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The Canary in the Air: Drones Detecting Toxic Gases

The Canary in the Air: Drones Detecting Toxic Gases

drones

From exploring pyramids to delivering your new charger cable, drones are increasingly weaving themselves into the fabric of our day-to-day. But in addition to making our lives easier, drones have started saving our lives too.
 
We wrote about the drone that saved two swimmers on its first day on the job with the lifeguards of Lennox Beach in NSW, Australia. Now, a new research project is running trials of drones with sensors for volatile gases. Effectively, the four-drone team — known collectively as ASTRO — could act as first responders to gas leaks, explosions, or fires, and could determine how safe it is for humans to enter and help.
 
Conceived by a team of researchers from Baylor and Rice Universities, the drones have faced several challenges in getting up and running. They first needed to be equipped with sensors that weighed less than 1.5 kilos, to make flying possible. Then the fleet required training; first, with a wireless device, they learned to chase automatically, then by “search[ing] and learn[ing]” to create a map of the area they can all follow.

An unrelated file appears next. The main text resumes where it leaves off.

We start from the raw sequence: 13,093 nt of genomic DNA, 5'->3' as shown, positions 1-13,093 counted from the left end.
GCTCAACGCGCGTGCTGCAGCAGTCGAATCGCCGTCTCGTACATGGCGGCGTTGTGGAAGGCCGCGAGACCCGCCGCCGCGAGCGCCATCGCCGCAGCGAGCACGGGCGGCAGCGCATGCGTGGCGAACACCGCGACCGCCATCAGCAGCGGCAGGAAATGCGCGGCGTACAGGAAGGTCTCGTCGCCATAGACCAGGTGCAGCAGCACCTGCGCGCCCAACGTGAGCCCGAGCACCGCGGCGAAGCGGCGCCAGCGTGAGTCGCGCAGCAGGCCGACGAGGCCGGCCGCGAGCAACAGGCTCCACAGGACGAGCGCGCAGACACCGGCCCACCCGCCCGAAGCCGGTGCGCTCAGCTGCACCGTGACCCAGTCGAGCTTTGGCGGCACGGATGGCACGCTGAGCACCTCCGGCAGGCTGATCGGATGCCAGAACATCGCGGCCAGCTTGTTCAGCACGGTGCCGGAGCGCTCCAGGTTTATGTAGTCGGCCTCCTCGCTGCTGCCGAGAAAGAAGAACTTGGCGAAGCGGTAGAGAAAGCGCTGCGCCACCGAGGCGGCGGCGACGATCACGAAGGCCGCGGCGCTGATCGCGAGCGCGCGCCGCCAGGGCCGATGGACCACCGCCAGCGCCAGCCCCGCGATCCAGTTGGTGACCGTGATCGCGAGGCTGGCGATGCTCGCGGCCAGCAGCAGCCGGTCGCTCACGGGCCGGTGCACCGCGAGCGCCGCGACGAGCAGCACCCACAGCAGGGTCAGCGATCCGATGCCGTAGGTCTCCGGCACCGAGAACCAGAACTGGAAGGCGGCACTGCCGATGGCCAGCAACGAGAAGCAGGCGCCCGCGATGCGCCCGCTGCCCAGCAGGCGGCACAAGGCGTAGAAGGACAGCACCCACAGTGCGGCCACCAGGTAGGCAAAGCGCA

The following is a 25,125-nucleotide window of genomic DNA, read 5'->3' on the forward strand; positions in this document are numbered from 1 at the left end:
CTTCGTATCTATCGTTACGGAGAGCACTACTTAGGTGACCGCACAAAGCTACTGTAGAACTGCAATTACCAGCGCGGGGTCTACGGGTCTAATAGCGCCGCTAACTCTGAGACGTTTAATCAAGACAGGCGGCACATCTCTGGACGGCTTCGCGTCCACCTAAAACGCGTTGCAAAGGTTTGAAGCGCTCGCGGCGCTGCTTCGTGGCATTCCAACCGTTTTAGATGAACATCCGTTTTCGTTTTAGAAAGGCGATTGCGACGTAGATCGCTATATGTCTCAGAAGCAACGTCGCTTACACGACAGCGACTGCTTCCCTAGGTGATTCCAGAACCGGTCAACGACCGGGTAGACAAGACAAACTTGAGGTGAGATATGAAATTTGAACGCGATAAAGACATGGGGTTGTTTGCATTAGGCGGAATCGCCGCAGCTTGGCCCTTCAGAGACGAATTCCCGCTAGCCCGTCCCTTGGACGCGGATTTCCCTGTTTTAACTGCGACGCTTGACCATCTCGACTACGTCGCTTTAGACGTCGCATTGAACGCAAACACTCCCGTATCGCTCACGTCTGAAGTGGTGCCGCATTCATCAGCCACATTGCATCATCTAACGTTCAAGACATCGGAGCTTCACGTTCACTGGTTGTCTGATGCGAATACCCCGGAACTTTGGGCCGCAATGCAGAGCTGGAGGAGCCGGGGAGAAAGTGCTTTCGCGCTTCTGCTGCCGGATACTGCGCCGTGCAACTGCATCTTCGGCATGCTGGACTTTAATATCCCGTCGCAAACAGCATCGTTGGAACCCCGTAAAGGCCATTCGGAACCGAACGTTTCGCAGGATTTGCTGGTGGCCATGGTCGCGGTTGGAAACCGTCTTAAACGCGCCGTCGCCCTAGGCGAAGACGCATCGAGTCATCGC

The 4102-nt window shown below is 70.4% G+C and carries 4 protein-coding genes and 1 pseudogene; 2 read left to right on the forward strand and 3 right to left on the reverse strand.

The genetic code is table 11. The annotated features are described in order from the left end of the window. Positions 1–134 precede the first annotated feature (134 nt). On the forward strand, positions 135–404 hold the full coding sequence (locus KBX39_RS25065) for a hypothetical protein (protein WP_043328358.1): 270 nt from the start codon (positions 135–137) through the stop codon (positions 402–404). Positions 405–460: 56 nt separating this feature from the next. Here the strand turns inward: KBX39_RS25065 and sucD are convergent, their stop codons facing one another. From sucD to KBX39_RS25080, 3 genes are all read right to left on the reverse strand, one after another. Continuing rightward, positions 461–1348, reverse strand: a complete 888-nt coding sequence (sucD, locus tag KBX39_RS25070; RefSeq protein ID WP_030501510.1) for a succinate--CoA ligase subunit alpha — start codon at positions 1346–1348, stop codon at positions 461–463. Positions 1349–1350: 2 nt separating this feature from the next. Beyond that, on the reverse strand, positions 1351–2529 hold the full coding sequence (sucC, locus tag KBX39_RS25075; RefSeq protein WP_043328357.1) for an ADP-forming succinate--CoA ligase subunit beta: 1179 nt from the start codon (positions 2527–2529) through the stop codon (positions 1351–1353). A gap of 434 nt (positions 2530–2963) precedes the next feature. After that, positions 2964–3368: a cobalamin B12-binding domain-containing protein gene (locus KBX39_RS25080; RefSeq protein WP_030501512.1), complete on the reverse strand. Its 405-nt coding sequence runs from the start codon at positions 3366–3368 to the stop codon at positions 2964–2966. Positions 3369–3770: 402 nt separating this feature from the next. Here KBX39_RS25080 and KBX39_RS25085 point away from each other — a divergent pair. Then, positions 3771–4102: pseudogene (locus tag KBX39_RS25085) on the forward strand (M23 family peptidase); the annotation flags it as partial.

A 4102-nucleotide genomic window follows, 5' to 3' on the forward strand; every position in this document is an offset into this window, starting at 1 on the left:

The training all comes together in the ominous-sounding “swarm and track” phase. This is when the drones zero in on their target — in the real world, the presence of a harmful gas.
 
“‘They determine that this is what we should be measuring, so let’s go collect some high-resolution data,” says [project engineer Edward] Knightly.

‘Of course, gases all have their own spectral signatures,’ he adds. ‘When the drones go out, there’s going to be a mix of different gases. It’s not going to be a clear signal of just one. So we need the drones to learn about the environment, compare it to statistical baseline models we’ve developed, and then be able to identify the sources of hazardous emissions and the boundaries of where they’ve spread.’”
 
Plans are in the offing to expand the fleet to ten drones soon. In addition to industrial and rescue applications, the creators have also created a mobile app for private users. When rolled out, you could then use your phone to access real-time information about local pollution levels. It looks like ASTRO is the perfect drone storm: lifesaving tech and convenience!